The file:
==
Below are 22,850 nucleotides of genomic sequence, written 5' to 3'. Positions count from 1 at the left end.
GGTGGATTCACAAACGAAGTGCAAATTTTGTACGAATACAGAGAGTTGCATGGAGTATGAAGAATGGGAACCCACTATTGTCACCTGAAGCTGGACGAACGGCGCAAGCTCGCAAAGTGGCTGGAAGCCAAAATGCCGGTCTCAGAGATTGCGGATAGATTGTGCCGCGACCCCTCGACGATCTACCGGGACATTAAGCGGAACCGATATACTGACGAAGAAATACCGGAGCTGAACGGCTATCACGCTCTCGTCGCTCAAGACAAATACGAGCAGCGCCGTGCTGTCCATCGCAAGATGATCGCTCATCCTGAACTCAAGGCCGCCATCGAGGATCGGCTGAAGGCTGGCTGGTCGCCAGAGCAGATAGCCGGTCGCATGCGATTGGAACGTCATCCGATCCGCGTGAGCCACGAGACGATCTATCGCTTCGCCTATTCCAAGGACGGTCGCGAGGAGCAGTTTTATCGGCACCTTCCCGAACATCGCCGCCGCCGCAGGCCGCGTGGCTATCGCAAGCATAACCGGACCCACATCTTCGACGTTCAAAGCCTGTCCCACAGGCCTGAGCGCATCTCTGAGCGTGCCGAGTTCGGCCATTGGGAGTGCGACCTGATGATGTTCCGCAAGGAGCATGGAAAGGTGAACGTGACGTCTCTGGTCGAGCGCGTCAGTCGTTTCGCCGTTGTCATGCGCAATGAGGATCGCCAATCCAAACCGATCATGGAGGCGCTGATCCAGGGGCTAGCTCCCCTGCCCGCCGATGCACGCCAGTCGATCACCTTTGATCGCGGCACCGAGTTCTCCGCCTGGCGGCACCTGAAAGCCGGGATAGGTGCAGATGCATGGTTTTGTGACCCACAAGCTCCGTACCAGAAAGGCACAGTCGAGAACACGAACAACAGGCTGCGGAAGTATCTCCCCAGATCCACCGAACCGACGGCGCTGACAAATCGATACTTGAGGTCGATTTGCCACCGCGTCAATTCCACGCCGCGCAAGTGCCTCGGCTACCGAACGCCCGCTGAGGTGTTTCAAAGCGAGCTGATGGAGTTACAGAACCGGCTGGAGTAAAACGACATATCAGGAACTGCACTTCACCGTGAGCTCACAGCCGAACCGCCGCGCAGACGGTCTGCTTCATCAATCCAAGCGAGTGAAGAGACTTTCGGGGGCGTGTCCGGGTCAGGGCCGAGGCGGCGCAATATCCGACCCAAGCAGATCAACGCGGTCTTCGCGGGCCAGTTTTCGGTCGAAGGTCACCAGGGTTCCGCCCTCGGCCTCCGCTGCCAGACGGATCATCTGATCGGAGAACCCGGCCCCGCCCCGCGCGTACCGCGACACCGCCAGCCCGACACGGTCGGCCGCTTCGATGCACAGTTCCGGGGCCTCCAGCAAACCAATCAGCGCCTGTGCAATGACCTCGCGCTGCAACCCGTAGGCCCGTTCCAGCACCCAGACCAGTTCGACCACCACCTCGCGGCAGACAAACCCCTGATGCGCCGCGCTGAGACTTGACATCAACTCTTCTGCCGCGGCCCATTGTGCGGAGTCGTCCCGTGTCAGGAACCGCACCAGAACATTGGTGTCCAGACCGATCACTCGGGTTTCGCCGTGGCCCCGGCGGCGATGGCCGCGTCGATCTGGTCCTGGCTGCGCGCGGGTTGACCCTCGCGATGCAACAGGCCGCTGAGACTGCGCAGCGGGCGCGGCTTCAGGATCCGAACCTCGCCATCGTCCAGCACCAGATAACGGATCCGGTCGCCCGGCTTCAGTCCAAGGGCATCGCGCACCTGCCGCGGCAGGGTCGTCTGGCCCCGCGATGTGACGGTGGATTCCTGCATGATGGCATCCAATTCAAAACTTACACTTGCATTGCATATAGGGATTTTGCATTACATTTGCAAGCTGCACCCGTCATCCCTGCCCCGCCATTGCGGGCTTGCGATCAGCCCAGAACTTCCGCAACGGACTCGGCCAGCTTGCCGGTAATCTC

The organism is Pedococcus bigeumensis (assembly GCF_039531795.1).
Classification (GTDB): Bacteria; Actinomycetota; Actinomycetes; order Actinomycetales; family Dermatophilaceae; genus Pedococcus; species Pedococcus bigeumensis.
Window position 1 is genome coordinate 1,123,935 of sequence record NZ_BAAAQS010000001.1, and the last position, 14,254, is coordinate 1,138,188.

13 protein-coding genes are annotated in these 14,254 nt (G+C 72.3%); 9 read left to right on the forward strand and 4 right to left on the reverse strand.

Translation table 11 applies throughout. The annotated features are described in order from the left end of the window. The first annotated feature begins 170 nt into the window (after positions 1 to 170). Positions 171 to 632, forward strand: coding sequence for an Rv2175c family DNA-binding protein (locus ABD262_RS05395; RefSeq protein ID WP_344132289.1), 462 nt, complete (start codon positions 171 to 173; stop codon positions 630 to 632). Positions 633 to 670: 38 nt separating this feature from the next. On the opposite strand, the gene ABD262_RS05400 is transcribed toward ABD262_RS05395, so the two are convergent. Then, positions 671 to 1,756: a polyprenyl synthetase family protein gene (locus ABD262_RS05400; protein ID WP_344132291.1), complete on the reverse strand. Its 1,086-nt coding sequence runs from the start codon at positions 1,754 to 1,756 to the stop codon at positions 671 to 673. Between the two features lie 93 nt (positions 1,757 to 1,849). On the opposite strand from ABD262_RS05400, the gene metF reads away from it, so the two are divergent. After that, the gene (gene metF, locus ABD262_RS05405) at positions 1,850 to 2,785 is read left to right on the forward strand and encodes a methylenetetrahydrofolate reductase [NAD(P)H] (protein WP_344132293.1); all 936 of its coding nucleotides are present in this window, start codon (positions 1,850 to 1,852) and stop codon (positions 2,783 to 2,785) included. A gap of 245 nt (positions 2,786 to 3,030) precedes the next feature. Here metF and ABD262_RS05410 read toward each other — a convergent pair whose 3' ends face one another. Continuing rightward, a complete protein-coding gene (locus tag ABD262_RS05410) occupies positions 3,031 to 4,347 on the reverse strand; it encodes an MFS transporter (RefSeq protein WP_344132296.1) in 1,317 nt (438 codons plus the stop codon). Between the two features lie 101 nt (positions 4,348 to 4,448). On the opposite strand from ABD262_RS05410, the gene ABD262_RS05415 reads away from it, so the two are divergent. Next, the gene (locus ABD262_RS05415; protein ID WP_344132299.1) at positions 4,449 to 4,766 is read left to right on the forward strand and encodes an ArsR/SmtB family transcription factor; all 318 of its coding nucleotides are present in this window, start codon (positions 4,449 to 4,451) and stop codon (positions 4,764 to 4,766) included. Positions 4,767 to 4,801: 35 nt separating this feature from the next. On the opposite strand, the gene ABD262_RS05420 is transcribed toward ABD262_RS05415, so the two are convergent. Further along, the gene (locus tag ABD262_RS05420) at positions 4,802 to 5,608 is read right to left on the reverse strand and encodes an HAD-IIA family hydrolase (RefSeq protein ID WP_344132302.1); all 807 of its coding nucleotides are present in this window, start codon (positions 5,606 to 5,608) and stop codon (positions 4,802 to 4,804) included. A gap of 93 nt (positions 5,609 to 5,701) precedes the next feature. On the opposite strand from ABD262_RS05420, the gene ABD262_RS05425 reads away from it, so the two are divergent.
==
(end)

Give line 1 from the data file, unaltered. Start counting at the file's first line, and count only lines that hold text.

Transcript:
Below are 22,850 nucleotides of genomic sequence, written 5' to 3'. Positions count from 1 at the left end.